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Jul 20, 2012 - A little about John    No Comments

The Therapeutic Barber

My friend was in the barber chair and the barber was trimming away. Sitting a few seats down from me was a young man no more than 25 years of age. He sat there patiently and quietly waiting for his turn, and giving extra effort to sit there unnoticed. Once he was in the barber’s chair he got a big smile on his face and started talking like he hadn’t talked in years, and he continued to talk until the barber finished. He then slowly got out of the chair, said “Thank you.” and with the same depressed demeanor as before and without saying a word he paid the clerk and left. “Why did he seem so enthusiastic to talk to the barber and no one else?” I gathered that they weren’t relatives or friends on account that they introduced each other when they met.

There is an understood and unspoken bond of trust between you and your barber. You trust them to style and shape your hair into what the rest of the world will see. Giving your barber this trust tells them that you’re putting your appearance in their hands. With this trust grows an atmosphere of warmth. There becomes an established bond between you and your barber of unbiased opinion that lets you feel safe. That is the reason why many people share their lives and world with the people tasked to make them look appealing to it. People develop strong relationships with whoever they spend a majority of their time with. Whether it’s in their families or work places people search for friendship. But what if someone doesn’t have a strong family life or they work in an unfriendly environment? Who are these people going to talk to?

If you’ve never help feed the poor I suggest you do. They always love to talk, and it’s not because they’re hoping you’ll show them generosity but that you’ll listen to what they say. I believe this need to be heard spans from the fast growing selfishness of the world. The world is turning into a very un-personable place. We have Facebook, and self-service checkouts lines so that we don’t have to look at each other in the face. It is human nature to place ourselves above others, which in turn makes those selfish people unappealing to those that are in need. There are countless people striving to find someone to talk to and most often than not these people go unheard. We all remember what it was like in grade school. We would anxiously give a note to a girl or boy asking them if they liked us. We acted this way when we were children because it was more comfortable then talking face to face. The note would read,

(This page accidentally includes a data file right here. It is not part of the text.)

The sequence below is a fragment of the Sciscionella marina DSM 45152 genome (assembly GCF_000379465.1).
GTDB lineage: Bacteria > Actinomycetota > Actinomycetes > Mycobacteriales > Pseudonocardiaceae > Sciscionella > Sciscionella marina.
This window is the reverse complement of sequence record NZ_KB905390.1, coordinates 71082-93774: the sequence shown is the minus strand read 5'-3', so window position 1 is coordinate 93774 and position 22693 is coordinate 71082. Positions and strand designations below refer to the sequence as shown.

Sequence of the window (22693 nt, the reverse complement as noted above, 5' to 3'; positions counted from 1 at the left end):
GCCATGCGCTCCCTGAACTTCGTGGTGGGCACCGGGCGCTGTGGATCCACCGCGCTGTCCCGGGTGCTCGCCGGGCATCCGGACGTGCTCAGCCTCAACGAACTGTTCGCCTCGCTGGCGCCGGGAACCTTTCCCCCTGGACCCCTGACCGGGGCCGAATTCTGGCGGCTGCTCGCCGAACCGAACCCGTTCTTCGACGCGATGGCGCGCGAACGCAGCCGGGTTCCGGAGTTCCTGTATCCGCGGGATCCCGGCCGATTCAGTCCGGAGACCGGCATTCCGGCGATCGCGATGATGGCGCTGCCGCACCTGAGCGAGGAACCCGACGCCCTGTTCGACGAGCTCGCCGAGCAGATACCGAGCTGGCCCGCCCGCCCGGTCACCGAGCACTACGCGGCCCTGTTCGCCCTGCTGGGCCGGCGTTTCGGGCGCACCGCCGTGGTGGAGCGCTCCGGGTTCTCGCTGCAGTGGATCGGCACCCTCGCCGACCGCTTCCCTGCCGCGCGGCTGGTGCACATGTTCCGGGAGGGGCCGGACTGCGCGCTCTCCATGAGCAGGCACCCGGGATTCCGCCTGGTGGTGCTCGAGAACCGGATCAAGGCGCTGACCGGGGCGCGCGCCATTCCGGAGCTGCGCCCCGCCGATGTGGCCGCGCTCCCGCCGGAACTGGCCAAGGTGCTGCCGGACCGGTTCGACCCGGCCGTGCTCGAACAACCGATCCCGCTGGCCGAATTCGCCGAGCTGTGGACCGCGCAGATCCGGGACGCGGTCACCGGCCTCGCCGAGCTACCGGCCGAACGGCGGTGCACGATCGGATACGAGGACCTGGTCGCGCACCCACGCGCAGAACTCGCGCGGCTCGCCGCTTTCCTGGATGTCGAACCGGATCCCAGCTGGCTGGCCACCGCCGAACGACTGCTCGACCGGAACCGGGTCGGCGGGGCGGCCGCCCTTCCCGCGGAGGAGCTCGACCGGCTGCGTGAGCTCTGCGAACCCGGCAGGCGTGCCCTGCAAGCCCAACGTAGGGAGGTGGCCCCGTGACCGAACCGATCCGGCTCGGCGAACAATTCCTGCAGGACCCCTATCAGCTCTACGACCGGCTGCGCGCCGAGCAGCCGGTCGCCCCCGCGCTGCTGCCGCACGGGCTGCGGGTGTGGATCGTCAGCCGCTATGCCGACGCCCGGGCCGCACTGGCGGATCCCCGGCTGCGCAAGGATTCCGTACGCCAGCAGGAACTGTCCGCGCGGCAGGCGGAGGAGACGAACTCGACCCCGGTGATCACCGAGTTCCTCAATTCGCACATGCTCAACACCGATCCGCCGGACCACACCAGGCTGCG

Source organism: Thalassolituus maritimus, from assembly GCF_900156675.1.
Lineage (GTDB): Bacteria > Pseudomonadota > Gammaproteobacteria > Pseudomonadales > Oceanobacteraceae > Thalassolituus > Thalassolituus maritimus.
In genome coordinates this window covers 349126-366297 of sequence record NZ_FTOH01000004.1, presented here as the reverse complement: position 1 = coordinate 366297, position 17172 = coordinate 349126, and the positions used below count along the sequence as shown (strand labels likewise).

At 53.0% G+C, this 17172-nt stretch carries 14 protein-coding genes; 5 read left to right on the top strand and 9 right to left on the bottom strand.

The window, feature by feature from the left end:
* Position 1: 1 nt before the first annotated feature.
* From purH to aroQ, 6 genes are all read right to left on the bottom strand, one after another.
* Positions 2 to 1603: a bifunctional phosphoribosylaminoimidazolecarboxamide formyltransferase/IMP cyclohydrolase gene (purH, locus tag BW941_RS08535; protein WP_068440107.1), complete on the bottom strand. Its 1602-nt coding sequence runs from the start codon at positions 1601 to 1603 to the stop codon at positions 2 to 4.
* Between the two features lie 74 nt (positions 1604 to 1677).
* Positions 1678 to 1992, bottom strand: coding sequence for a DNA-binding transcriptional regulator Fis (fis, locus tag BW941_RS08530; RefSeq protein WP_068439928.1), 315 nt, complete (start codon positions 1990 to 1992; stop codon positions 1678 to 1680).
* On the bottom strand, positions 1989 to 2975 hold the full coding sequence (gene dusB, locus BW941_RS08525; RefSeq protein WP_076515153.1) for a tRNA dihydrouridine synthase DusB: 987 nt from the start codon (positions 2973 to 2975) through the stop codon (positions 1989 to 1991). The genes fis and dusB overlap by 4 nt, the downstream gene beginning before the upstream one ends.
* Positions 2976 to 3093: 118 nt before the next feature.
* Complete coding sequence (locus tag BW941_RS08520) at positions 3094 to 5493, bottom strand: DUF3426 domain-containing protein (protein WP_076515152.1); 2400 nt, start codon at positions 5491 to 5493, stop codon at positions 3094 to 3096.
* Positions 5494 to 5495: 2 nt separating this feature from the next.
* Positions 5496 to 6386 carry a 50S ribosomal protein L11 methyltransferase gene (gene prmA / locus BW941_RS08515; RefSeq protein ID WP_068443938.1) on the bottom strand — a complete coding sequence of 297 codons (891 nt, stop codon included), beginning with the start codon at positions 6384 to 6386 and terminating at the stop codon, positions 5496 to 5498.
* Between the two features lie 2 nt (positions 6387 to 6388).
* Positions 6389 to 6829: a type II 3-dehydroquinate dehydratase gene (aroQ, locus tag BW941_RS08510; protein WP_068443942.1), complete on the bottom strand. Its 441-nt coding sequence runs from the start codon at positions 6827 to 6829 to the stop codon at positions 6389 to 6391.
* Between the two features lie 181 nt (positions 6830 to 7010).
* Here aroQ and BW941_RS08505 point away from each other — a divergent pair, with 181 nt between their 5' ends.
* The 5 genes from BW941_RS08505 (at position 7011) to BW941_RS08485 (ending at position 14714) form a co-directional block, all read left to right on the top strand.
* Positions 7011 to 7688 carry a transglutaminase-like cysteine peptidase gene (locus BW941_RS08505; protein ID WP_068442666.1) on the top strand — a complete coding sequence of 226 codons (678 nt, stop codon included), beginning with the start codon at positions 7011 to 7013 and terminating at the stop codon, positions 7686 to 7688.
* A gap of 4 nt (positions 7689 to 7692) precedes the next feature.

YesOrNo

A phone call now days can be a real encouragement to people. When you text it’s a way of avoidance. This is not to say that texting is wrong. But there is a time and place for everything. I encourage you to give someone a call rather than sending a text. I encourage you to be willing to listen to someone you haven’t listened to before. The Big Picture here is that many people are striving for relationships anywhere they can find them and all people are in need of friendship and love.

Often times the most successful marriages and best of friends are those who really listen to one another. Try to carry yourself in a way that is inviting. Don’t walk with you head down; no one wants to talk to someone that’s in the dumps. Positivity is a very attractive quality and people are drawn to it. Strive to be one of those and you will be blessed.

~John

Unknown Sense of Entitlement

Recently I was at a fast-food restaurant waiting patiently for an order. While I was waiting a man walked up to the counter and rudely started spouting off his order with an air of superiority as if he were royalty. I wanted to lean forward and say, “Excuse me sir, but you do know that you’re in a fast-food restaurant, right?” My point here is that if he was truly royalty then he would be having his dining experience elsewhere and not at the Burger King on 5th and Main.

People sometimes have a sense of entitlement. They are entitled to the service of others. They feel that they’re special and deserve the submission of the people around them. We all know people or have met people that have this frame of mind, or perhaps we ourselves have fallen victim to this way of thinking.

Some questions I’d like to leave you with: How do you treat the lady at the checkout counter of Wal-Mart? How do you talk to your waiter when dining out? Are you courteous to others when you’re driving? I want to encourage you to have a servant’s heart. Be the person that is willing to aid and help others. I’m not more important than you and you’re not more important than me. We are all equal and have the ability to treat others with respect and care. And in so doing it will bring you a lot of happiness and joy.

Plus, on a side note and in somewhat of a joking manner: You never know who someday might have your life in their hands.

~John

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